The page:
Not even the likes of a cruel and unrelenting pandemic can diminish the eternal wisdom of the Torah. That’s why Chabad of Downtown pressed on despite Covid-19 and recently held a small, socially distanced ritual ceremony to celebrate the arrival of its first-ever permanent Torah scroll.

The ceremony — which also celebrated Chabad of Baltimore’s bar mitzvah anniversary — was held last Saturday morning, Dec. 5, in a meeting room of the Hyatt Place Harbor East. (All of the photos that accompany this article were taken prior to the start of Shabbat.)

“The Torah serves as a symbol of light and hope for us today amidst the darkness of the pandemic, as it did for generations before us,” said Rabbi Levi Druk, director of Chabad of Downtown.

The ceremony included a Shacharit worship service, an inspection of the new Torah scroll, speeches, the reading of mayoral and gubernatorial proclamations, and pre-packaged kiddush refreshments.

Participation at the ceremony was limited, with all attendees required to wear face masks and maintain social distancing.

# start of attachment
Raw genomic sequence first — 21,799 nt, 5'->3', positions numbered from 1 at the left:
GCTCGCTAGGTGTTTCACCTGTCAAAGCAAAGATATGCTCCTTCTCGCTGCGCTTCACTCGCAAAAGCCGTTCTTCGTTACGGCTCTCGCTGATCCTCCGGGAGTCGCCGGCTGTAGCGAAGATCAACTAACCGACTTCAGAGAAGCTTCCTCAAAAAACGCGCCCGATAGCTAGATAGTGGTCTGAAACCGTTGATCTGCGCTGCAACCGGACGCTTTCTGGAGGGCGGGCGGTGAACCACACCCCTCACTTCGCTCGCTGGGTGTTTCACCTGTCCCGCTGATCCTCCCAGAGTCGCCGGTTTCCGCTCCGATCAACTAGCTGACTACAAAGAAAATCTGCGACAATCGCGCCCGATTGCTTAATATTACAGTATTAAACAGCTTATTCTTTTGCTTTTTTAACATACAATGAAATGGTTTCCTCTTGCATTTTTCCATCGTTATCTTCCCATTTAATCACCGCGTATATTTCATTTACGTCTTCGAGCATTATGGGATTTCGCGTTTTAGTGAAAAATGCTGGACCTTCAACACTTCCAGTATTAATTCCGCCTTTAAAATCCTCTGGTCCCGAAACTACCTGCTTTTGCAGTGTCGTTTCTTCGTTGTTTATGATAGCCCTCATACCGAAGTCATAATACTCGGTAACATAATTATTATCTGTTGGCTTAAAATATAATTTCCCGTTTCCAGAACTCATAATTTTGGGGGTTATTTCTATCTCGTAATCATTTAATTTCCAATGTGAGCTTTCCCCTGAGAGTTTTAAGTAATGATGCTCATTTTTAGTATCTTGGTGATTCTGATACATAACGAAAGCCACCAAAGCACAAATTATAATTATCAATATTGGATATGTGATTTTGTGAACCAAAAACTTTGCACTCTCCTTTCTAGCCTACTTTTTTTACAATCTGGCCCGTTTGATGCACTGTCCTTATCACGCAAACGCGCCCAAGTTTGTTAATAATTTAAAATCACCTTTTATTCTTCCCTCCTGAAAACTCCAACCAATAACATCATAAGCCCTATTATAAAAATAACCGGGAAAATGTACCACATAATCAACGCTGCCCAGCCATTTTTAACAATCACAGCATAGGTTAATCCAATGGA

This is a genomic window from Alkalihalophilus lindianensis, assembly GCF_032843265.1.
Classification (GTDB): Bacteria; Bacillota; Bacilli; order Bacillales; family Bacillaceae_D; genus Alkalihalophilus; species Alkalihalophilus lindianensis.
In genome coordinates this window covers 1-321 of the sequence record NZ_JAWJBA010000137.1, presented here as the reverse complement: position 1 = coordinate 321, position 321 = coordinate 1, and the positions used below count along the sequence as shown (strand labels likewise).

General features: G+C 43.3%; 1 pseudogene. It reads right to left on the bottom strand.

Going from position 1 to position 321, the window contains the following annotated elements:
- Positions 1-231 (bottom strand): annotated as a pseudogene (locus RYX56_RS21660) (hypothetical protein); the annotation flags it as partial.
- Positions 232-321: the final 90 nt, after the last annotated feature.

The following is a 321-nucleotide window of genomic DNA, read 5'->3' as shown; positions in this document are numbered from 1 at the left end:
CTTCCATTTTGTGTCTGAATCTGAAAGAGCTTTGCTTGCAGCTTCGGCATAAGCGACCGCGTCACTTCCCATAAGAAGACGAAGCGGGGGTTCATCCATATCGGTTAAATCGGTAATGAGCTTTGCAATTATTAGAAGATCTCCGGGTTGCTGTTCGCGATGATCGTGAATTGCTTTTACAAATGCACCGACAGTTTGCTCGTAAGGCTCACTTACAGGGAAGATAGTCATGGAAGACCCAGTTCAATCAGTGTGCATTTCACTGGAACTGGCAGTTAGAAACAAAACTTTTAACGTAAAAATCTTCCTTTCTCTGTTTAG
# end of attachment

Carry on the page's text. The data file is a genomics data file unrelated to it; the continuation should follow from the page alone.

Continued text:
The Torah was sponsored and dedicated by the Juter family in memory of Baltimore resident and Chabad of Downtown supporter Harold Sidney Juter, who passed away in December of 2017. The ceremony was held on the third yahrzeit of the South African-born Juter’s death.

Besides Rabbi Druk and his wife, Chani, among those in attendance at the ceremony and celebration were Harold Juter’s wife, Jacqui Juter, his son, Elton Juter, and his brother-in-law, Avron Lewin.

Believed to be of Eastern European provenance, Chabad of Downtown’s new Torah reportedly arrived in the United States in the 1940s and originally served a Staten Island, N.Y., synagogue.

“A Torah scroll is an appropriate addition to the downtown community and represents the unbroken chain of Jewish tradition and survival,” said Rabbi Druk. “The Torah contains the foundation of ancient Jewish wisdom and is the essence of our identity as Jews. Possessing our own Torah is cause for great pride and celebration.”

Throughout the pandemic, Chabad of Downtown has provided social, humanitarian and spiritual support to Baltimore residents. Such activities include Passover seders-to-go, an outdoor Rosh Hashanah service at the harbor, outdoor study sessions and social events.

Patterson Park area resident Dr. Bruce Coopersmith said the the Torah welcoming ceremony was an important milestone for Chabad of Downtown at this time.
“Welcoming a new Torah shows that we are alive and well, and we are looking to the future and see light rather than darkness,” he said. “It energizes us to know that the community goes on with such devotion.”

Founded in 2008, Chabad of Downtown serves the city’s young adults, graduate students, residents and professionals. For information, visit